The second aspect of liberty is opportunity. Opportunity is a product of circumstances. Circumstances are a product of systems. Systems are a product of collective participation and consent. Circumstances that leave people circumstantially trapped, severely disadvantaged, or otherwise without meaningful opportunity is collective imposition on those individuals. Circumstances are imposed by the participating and consenting public, therefore individual opportunity is a product of the presence or absence of imposition.
The concept of fairness is the signature of the perception of circumstantial imposition.
Categories of Imposition
There are 2 categories of imposition, Direct and Indirect.
1: Direct Imposition
Direct imposition occurs when one or more people impose on the liberty of another person or group. The subdivisions of direct impositions are
A: imposing spatial limitations, physically or through threat where an individual cannot or will not move freely.
B: harm where an act imposes physical pain or injury.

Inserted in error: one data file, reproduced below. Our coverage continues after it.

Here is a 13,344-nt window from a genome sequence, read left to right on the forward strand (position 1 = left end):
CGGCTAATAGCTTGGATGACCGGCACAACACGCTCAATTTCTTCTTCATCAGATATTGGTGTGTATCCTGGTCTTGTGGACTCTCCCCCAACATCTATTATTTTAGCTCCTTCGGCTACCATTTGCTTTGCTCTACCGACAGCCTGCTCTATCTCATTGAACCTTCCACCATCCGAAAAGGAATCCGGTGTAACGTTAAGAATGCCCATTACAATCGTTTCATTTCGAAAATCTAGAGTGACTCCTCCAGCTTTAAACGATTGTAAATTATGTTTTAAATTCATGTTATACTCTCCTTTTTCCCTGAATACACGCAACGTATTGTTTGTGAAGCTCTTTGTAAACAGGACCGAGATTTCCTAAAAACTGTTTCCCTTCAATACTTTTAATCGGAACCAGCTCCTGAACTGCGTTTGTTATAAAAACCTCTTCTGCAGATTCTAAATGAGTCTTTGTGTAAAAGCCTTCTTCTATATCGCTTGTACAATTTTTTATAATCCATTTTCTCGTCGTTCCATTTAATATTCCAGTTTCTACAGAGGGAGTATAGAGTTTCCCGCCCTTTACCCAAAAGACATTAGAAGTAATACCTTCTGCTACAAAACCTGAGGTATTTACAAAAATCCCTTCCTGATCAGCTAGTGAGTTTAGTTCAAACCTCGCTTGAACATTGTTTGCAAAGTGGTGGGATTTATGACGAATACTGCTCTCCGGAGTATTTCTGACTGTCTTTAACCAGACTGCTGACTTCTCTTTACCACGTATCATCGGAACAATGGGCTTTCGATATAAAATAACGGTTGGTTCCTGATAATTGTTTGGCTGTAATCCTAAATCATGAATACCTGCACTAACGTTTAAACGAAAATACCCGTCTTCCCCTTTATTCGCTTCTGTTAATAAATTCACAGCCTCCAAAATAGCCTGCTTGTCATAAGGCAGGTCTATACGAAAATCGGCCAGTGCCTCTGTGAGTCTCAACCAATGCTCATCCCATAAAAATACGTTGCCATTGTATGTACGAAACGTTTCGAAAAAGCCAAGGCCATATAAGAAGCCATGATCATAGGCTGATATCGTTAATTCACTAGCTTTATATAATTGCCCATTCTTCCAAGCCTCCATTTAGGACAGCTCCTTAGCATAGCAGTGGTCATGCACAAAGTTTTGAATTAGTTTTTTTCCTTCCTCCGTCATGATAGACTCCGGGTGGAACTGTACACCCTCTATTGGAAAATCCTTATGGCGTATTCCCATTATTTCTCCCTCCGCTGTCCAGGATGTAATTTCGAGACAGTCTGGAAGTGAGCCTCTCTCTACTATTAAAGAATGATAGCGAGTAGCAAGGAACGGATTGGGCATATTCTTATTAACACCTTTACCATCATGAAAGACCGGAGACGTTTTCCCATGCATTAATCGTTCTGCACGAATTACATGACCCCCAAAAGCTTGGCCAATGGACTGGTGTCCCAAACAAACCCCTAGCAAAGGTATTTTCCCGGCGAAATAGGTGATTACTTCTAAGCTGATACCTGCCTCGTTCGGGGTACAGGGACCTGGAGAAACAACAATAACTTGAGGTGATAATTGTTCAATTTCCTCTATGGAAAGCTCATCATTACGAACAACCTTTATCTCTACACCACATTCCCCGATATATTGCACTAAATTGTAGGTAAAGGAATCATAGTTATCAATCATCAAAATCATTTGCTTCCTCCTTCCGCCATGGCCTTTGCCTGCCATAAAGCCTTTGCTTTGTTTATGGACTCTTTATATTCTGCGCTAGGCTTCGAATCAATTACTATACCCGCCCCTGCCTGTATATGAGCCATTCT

C: Imposition on means: property or income.
D: Deception imposes on liberty by distorting an individual’s perception of reality and has implications for motivation as it relates to a person’s value of objects(1), as well as know-how.
1: Value of objects represents the feelings an object including actions produce. The feelings an object or action produces relies on certain ideas about the object, where if those ideas are false, it causes a person to like things they wouldn’t like or dislike things they would like if they knew what was true about them.
With the exception of deception or threats, words cannot be considered imposition despite some experiencing emotional reactions as the result of certain things stated. The same thing can be said to two different people the same way, and in one there is an emotional response and in another there is not. The perception of words is subjective and cannot be objectively considered imposition.